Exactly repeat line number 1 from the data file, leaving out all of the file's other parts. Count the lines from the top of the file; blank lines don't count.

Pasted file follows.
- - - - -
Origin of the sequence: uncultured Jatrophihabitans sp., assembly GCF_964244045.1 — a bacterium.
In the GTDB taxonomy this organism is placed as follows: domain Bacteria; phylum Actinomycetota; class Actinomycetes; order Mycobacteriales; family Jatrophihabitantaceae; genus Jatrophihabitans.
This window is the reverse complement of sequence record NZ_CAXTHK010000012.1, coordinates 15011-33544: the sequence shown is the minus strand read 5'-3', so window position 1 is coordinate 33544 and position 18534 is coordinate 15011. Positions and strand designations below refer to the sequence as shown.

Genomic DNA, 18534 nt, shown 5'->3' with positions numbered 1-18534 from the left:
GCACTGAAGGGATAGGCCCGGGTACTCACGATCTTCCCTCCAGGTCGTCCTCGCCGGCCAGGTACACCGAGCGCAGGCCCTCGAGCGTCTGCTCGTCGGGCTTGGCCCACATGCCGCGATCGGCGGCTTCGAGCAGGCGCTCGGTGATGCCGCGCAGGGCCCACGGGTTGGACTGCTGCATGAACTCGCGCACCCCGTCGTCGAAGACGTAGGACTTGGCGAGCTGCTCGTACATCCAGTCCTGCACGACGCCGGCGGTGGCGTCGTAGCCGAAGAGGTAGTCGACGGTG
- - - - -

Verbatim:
Origin of the sequence: uncultured Jatrophihabitans sp., assembly GCF_964244045.1 — a bacterium.